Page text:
“WHO IS BOHRIAM?”
Vaxal’s fingers clasped around my neck, squeezing with such force that my metal collar deformed under his pressure. I couldn’t breathe. I couldn’t even look away. Vaxal stared into me with eyes so full of malice that they practically glowed.
Virulesse had maintained her full composure, as if none of this situation was out of the ordinary for her. “Bohriam? Wasn’t that the name of the Stone boy from Gostrey?”
“He’s here,” Vaxal growled, not yet breaking eye contact with me. His eyes were glowing—a vicious white light that threatened to tear open my very soul and feast upon its dying embers. “He followed us to Stormwatcher’s Peak. He means to escape with the girl.”
Virulesse let out an involuntary laugh. “The Stone? Honestly, if he comes close to succeeding in a maneuver that bold, he deserves to get away with it.”
“He’s in the castle,” Vaxal said. “Posing as one of the relief vanguard.”
I could feel Vaxal ripping his way through my mind. Unbidden thoughts leapt to the surface of my conscious in a web of memories and emotions. I had never felt so utterly violated before in my life.
Virulesse’s expression hardened in an instant. “I see.”
Vaxal tossed me aside like I was nothing more than a rag doll. I hit the ground hard, an explosion of pain crashing through my Null-rank body—made all the worse by the fact that I instinctively put my hands out to block the fall. Both hands. Christ, my body wasn’t made for this kind of abuse.
I only had a couple seconds to catch my breath before Vaxal stomped over and locked me into place under his foot. I wheezed as his armored boot came down on me, cleats digging into my back. Pain warped my vision like a black hole warping all light in its path.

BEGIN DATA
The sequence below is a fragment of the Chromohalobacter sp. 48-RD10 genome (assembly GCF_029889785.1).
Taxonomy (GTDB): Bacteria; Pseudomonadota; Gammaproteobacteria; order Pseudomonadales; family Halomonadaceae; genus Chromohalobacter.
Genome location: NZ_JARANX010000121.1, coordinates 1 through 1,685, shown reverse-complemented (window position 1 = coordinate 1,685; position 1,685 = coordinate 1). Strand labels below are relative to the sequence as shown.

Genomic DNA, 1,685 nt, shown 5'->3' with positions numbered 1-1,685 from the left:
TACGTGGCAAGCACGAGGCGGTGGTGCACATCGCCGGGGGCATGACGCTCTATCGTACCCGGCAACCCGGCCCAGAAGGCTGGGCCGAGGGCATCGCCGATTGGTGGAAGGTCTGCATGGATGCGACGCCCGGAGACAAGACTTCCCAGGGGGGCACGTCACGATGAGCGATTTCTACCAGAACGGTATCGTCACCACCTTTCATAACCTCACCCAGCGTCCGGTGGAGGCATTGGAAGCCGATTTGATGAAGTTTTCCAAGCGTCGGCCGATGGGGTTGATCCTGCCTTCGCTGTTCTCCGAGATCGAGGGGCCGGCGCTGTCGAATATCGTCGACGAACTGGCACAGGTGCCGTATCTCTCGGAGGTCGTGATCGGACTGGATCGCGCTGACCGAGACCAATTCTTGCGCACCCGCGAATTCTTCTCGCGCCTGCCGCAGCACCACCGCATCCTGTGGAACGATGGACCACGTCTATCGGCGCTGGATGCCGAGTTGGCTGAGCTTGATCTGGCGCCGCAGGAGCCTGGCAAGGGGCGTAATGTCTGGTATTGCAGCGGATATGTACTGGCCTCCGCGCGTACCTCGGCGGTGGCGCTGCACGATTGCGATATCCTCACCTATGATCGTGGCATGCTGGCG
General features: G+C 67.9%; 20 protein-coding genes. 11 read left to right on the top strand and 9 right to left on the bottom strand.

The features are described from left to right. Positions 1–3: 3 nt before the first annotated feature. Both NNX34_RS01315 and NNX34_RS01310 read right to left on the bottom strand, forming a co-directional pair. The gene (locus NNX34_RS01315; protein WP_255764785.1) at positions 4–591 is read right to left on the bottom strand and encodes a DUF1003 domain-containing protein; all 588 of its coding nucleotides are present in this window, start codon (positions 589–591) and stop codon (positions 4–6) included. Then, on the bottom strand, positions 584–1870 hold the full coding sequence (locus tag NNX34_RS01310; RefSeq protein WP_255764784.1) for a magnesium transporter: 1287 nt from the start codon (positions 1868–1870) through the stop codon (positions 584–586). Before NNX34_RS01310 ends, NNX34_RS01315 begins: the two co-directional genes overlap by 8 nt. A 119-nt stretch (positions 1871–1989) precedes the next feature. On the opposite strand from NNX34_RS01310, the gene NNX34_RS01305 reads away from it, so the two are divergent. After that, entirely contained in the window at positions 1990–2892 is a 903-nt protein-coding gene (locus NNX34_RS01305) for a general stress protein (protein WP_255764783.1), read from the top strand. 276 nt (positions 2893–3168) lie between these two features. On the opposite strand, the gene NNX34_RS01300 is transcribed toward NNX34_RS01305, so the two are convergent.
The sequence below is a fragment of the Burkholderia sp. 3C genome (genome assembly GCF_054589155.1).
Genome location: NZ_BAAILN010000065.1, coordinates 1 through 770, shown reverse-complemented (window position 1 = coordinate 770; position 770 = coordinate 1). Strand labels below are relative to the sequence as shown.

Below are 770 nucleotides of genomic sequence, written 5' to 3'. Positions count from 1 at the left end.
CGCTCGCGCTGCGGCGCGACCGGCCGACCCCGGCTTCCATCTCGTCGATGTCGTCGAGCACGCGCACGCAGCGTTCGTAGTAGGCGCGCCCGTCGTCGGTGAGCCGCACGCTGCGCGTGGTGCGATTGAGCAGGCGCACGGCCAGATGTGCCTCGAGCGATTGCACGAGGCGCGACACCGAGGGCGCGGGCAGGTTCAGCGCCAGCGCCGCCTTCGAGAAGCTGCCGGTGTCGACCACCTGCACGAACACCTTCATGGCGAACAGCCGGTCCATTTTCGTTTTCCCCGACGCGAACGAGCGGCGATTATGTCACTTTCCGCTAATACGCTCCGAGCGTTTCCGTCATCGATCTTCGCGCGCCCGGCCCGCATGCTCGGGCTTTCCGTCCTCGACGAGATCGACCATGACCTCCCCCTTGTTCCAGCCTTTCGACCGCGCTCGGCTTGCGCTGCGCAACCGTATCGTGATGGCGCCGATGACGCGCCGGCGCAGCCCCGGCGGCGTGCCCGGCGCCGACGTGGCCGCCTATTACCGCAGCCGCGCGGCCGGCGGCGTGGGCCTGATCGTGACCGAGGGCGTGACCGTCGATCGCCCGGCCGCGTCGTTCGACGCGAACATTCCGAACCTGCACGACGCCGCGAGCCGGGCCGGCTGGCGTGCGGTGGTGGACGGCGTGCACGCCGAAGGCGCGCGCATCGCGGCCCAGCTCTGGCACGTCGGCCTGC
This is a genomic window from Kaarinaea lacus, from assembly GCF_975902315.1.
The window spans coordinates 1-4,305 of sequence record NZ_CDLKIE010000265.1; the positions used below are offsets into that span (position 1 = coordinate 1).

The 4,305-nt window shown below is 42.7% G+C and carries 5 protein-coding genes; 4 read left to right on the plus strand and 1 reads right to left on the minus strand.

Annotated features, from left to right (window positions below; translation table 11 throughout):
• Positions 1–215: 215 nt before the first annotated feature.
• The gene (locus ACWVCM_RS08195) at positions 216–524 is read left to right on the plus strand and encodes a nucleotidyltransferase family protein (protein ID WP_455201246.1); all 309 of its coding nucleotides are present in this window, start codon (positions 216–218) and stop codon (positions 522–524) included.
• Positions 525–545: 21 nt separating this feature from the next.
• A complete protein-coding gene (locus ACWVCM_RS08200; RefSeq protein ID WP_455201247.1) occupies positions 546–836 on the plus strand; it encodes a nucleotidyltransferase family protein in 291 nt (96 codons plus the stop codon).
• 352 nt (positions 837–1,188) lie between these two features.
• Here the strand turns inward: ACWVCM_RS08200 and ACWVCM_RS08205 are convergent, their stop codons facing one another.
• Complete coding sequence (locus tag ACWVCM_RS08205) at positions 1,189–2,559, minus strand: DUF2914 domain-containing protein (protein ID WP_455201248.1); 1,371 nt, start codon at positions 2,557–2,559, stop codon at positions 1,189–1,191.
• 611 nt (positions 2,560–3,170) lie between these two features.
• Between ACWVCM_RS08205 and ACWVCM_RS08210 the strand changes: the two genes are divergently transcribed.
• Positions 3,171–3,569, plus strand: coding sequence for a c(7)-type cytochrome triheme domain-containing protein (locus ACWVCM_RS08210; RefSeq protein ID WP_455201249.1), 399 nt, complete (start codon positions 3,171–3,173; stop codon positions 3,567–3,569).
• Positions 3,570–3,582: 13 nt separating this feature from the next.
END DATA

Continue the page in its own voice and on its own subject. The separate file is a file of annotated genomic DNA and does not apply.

I heard Virulesse in front of me long before I realized she was crouching inches away from my face. “I’m disappointed in you, Ashleigh. I thought we had an agreement… I thought we were going to be partners.”
I opened my mouth to speak, but the only sound that came out was a pitiful tiny croak. It was probably for the best—in my current state, I had zero capacity to come up with a good sarcastic reply to Virulesse’s comments. And if you don’t have anything sarcastic to say, why say anything at all?
Oh, that’s a good one. I should save that for later.
(Haha, look at me, imagining I’d have a “later.”)
Virulesse grabbed me by the jaw and wrenched me to look up at her. “Tell me… Did you want to escape?”
I struggled to get out a single syllable. “N… No…” A lie. The only power I still had over her. The only chance I still had for mercy.
“Vaxal?” the Exarch demanded.
More pressure came down from Vaxal’s foot and again my lungs were empty. “She speaks the truth,” he said in a tone that implied he didn’t care.
Virulesse stared harshly into my eyes. She didn’t have Vaxal’s glowing telepathy vision, but she examined me with the same kind of penetrating intensity. I met her cold gaze with my own, fighting with every ounce of my willpower to keep my fear in check long enough for her to believe me.
Finally, she spoke. “Tell me your name.”
I answered in strained bursts of syllables. “My name… is Ash… leigh Kyriakides…”
“True,” Vaxal growled.
The Exarch continued to bore into me with all her focused ruthlessness. “… Tell me your name is not Ashleigh Kyriakides.”